Thursday, 30 July 2009

Chinese interference

According to the Melbourne International Film Festival, China has been angered by the fact that the festival is showing a documentary about Rebiya Kadeer and that she has been invited as a guest. (The Chinese don't like her because she's a leading Uighur.) That they are angry is one thing, but that they are actively trying to stop the event is quite something else. The festival's website has been attacked by hackers, and the Chinese contacted the festival, urging them not to invite Kadeer or show the film. The festival didn't budge though.

This is obviously not the way to behave if you want to be regarded as a benevolent world power. The hacking of the festival's website is bad enough but that could have been the work of ordinary punks. But that Chinese officials are trying to decide which films the festival may or may not show is just plain wrong, and rather disturbing.

BBC reports.
The festival's website.

Wednesday, 22 July 2009

Ang Lee

As of now I've seen all of Ang Lee's films premiered so far! Today I've seen Pushing Hands (1992), his first, and my last. No, latest. It was not his best but good enough. The dialogue was over explanatory, which is always annoying, but anyway. It was about families and the difficulties of communicating, done with calm and restraint. No surprises there.

But here's a scene from a better film. His version of Sense and Sensibility (1995).

Monday, 13 July 2009

Le trou

There's something special about the French cinema of the 1950s, before la nouvelle vague, when an austere, clean style was popular, most famously in the films of Robert Bresson and Jean-Pierre Melville. It's also very apparent in Le trou (1960), directed by Jacques Becker, and based on a true story about an attempt to break out of La Santé prison in 1947. It's similar in style and look to Bresson's A Man Escaped (Un condamné à mort s'est échappé 1956), which is also based on a true story.

Le trou is little over two hours, has no music and little dialogue. The actors are all amateurs, some even prisoners, and most of the film takes place in a cell shared by five men. There are just two scenes outside of the prison. But the tension and the atmosphere are remarkable. It's almost a zenlike experience to watch it. The quiet desperation of it all. It's a beautiful film.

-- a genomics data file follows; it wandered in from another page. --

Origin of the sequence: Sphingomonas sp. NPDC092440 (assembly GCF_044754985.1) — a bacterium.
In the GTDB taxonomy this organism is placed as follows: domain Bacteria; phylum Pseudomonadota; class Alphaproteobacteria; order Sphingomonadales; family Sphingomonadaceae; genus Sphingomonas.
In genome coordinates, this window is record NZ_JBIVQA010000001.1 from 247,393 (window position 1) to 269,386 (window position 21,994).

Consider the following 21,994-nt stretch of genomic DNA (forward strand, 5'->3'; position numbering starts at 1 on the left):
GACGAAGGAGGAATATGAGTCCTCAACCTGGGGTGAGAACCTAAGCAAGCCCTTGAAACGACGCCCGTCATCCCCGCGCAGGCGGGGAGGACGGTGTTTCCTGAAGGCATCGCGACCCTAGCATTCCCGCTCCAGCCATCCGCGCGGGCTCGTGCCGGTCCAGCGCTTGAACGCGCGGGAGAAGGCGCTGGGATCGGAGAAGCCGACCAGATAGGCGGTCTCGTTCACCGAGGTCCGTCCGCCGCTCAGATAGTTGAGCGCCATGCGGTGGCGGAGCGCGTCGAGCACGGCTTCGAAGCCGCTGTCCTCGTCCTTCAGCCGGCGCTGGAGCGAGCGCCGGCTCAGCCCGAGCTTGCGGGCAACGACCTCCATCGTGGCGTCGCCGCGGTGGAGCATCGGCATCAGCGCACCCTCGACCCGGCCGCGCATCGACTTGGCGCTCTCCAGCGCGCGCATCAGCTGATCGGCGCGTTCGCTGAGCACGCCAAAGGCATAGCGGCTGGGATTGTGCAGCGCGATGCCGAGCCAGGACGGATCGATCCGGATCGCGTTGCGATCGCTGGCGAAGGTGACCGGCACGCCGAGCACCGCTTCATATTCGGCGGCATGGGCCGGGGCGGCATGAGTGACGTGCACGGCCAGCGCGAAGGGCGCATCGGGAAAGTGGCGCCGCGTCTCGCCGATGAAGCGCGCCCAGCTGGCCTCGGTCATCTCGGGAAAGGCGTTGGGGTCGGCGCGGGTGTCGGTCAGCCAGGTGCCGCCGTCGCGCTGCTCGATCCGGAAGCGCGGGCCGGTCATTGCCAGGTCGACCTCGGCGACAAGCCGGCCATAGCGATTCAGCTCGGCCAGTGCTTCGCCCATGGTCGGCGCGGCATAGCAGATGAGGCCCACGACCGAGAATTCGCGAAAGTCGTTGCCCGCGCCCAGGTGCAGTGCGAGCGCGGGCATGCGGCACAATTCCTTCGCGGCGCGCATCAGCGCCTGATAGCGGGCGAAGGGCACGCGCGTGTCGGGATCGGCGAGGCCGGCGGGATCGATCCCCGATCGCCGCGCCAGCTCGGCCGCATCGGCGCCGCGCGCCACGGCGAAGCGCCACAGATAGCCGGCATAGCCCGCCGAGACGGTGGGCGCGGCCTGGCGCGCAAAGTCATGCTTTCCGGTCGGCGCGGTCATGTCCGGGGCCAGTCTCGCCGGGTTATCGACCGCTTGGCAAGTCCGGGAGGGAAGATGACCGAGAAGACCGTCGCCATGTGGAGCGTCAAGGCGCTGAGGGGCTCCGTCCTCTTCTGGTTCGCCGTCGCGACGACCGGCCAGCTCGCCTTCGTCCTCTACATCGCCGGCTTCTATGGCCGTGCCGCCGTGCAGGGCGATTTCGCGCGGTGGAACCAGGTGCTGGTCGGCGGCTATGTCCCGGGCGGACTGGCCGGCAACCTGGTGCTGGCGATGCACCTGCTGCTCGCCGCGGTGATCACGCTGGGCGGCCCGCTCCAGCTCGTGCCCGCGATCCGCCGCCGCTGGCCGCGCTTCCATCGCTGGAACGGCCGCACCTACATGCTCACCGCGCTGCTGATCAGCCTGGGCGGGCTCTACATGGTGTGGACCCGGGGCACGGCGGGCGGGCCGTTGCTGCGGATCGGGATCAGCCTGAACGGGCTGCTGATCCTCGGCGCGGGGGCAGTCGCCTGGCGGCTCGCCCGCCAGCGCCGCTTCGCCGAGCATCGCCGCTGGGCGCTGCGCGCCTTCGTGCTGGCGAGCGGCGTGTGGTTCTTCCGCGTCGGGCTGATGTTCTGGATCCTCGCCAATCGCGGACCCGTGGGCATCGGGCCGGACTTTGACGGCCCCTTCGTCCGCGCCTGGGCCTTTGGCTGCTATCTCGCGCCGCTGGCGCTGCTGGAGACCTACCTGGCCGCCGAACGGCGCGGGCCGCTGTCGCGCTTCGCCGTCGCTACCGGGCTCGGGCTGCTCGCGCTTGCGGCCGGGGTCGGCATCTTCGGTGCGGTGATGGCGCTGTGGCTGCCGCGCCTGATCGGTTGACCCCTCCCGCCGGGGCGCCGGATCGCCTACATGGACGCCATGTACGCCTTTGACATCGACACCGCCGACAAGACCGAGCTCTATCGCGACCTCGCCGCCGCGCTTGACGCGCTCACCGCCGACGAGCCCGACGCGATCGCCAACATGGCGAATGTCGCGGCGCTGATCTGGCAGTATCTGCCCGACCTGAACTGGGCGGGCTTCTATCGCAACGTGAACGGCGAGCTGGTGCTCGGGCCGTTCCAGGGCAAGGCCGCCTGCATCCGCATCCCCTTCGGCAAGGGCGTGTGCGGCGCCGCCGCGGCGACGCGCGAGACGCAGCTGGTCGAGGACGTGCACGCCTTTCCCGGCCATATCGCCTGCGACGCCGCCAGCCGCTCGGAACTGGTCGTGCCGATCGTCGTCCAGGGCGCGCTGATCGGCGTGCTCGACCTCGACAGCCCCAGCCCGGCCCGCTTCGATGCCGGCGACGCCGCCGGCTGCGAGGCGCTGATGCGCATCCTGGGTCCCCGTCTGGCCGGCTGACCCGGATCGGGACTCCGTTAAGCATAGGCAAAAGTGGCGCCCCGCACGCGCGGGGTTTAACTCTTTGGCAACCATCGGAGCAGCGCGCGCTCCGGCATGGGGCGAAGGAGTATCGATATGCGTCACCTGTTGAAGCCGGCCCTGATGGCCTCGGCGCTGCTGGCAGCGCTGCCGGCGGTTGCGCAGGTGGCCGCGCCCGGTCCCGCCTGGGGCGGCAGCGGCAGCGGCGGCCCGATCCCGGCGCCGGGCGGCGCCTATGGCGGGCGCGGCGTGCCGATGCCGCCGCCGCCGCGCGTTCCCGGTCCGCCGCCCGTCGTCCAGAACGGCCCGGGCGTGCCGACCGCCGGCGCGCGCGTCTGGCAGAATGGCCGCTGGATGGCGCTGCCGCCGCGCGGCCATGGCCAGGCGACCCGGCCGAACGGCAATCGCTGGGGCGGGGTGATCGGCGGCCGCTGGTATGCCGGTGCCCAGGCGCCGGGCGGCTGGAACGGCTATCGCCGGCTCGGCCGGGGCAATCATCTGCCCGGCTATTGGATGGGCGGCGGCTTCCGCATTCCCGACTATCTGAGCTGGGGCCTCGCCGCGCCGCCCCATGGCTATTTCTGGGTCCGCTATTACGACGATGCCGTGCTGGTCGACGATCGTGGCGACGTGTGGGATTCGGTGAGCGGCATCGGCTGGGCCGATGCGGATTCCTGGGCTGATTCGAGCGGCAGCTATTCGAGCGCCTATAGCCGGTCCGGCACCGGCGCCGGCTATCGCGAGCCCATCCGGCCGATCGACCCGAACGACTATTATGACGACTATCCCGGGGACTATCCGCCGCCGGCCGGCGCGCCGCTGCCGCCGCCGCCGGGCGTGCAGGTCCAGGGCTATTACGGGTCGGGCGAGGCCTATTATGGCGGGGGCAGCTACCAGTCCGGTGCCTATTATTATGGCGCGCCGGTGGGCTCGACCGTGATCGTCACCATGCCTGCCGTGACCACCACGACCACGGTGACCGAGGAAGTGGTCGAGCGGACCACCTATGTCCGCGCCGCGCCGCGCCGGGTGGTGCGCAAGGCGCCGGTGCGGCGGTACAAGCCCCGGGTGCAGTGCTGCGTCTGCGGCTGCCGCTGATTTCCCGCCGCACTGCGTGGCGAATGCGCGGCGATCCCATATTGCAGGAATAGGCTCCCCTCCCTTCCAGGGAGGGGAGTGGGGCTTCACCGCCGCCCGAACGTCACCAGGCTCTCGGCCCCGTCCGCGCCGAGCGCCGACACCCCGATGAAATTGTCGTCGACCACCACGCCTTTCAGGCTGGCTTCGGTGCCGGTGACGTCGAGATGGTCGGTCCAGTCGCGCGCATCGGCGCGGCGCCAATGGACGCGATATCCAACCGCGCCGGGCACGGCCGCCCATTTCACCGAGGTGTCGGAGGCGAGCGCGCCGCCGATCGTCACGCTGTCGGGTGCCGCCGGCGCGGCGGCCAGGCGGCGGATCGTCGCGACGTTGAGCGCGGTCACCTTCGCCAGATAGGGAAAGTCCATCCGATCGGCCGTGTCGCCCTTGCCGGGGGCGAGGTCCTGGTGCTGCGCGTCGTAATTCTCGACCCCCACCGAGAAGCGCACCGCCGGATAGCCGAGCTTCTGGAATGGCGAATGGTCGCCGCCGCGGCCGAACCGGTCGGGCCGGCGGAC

I haven't seen enough of Becker's films to talk about his work with nothing more than generalizations, but of those I've seen Le trou is by far the best. And now I want to see Casque d'or (1952) again.

(All the films I've mentioned are available on dvd.)

Saturday, 11 July 2009

Festival in Tbilisi




I had long wanted to do an Ingmar Bergman festival in Georgia, and it was of course very fulfilling that not only did it happen but that it was such a wonderful success. All screenings were sold out and the response was excellent. I had chosen five films, Summer Interlude (Sommarlek 1951), Sawdust and Tinsel (Gycklarnas afton 1953), The Magician (Ansiktet 1958), Persona (1966) and The Autumn Sonata (Höstsonaten 1978), based on the theme "Portraits of Performers", to give a broad and varied overview of Bergman's work. The first two are my personal favourites among Bergman's films. Summer Interlude is seldom seen, and hardly known at all, and I was somewhat nervous of how it would be regarded. But the comments I heard put a shame to my fears. They thought it was very good, very moving, and they wondered why they had never heard of it before. A valid question. During the years I've been working in the world of Bergman, I've always tried to push forward the lesser known films, Some of them are among his best and it's somewhat boring that it's always all about Wild Strawberries (Smultronstället 1957), The Seventh Seal (Det sjunde inseglet 1957) and Fanny and Alexander (Fanny och Alexander 1982), no matter how good they all are.

Speaking of unknowns, yesterday I for the first time saw his early film Music in Darkness (Musik i mörker 1948), Rather terrible, but with one or two good scenes. Mai Zetterling is the best thing about it and a hallucination sequence in the beginning which wouldn't have looked out of place in a film by Michael Powell.

Wednesday, 1 July 2009

Karl Malden

I just learned that Karl Malden has passed away, 97 years old. He was one of my favourite actors, from The Gunfighter (1950) to a guest appearance in an episode of The West Wing.

I'm at a Bergman festival in Tbilisi, Georgia, for the moment and can't blog all that much. But when I'm back home, I can and I will.